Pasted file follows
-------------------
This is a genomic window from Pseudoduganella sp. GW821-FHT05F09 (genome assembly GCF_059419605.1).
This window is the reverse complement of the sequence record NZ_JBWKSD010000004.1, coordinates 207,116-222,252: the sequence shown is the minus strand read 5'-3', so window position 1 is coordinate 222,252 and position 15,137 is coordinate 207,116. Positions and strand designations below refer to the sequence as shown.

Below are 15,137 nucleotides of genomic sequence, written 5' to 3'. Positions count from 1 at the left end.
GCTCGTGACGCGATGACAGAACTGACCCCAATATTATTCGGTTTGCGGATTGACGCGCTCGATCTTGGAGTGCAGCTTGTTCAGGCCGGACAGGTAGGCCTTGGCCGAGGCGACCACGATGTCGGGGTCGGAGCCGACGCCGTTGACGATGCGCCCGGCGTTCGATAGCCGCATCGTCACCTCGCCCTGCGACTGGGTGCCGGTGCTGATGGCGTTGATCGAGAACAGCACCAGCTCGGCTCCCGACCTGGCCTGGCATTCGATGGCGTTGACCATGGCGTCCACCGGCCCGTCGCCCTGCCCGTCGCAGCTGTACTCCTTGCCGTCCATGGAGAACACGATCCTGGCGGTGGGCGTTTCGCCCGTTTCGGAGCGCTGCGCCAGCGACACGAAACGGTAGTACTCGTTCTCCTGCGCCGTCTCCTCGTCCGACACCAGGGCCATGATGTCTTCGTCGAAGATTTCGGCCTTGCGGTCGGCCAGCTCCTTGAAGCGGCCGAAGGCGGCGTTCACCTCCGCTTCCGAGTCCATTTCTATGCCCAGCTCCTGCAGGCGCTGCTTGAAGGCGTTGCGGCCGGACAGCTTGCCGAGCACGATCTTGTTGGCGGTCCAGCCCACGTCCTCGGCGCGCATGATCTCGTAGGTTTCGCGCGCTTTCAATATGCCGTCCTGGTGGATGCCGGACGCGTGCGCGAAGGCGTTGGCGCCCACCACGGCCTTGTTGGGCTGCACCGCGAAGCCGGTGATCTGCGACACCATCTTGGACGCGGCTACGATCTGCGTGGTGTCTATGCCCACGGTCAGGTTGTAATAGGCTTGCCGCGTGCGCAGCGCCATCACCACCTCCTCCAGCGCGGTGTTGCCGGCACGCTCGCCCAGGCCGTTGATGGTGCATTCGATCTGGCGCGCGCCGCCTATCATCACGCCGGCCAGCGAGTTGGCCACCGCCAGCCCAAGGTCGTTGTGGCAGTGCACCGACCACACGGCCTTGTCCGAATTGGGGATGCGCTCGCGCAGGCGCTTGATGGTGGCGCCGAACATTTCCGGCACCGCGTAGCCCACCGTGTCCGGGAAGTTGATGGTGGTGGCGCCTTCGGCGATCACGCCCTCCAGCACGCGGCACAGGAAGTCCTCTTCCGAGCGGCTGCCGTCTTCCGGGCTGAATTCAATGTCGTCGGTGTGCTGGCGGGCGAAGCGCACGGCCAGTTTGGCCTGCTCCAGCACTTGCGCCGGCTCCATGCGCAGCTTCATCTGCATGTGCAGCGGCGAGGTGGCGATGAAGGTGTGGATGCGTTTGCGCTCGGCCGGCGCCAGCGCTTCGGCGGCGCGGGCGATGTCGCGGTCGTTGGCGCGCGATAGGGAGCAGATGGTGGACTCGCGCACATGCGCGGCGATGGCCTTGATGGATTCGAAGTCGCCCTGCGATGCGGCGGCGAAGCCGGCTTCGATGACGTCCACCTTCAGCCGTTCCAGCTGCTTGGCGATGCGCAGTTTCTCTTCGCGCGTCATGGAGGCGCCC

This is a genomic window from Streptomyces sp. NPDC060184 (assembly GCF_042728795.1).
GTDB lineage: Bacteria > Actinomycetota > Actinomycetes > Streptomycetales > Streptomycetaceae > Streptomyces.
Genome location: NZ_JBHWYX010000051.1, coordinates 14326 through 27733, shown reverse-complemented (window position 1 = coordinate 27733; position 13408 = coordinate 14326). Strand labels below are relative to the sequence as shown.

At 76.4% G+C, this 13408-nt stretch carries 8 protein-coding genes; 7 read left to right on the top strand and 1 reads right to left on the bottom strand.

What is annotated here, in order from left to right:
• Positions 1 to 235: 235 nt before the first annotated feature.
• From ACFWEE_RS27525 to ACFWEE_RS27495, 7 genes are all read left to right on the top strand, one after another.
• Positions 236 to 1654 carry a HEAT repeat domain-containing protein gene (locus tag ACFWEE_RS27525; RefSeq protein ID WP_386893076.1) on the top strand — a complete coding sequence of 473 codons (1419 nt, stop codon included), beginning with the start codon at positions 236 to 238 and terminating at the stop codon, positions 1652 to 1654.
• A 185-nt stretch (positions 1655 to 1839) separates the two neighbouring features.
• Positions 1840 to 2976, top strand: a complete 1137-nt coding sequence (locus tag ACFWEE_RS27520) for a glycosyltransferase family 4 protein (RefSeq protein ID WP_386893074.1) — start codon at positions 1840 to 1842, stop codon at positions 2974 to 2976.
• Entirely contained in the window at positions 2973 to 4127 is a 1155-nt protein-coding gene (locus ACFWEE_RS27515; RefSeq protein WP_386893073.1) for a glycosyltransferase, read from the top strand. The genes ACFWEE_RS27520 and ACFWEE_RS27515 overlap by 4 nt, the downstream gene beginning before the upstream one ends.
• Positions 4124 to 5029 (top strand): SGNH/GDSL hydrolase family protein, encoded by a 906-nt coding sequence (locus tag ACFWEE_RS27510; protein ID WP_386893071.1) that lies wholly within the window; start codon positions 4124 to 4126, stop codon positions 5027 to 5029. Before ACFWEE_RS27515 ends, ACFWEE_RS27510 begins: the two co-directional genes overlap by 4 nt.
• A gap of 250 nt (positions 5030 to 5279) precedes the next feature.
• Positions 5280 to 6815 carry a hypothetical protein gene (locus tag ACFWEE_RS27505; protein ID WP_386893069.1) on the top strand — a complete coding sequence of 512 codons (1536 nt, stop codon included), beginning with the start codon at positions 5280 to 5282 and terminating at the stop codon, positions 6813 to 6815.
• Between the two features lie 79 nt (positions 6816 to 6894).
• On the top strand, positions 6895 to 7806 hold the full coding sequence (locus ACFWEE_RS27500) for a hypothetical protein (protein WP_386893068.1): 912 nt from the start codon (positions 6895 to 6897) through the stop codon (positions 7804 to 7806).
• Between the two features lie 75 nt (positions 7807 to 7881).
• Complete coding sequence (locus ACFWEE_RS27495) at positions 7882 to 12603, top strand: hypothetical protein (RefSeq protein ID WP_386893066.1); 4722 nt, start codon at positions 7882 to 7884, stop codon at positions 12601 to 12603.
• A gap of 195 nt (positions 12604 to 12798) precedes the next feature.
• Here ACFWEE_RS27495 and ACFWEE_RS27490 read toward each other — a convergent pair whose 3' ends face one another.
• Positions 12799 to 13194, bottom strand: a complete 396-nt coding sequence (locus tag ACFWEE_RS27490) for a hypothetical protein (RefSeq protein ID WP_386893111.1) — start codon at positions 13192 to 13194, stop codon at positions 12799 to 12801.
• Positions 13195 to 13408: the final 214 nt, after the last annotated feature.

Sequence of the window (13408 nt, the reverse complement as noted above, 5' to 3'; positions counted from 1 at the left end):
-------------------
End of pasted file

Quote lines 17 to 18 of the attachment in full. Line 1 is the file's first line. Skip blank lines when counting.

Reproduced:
• A gap of 250 nt (positions 5030 to 5279) precedes the next feature.
• Positions 5280 to 6815 carry a hypothetical protein gene (locus tag ACFWEE_RS27505; protein ID WP_386893069.1) on the top strand — a complete coding sequence of 512 codons (1536 nt, stop codon included), beginning with the start codon at positions 5280 to 5282 and terminating at the stop codon, positions 6813 to 6815.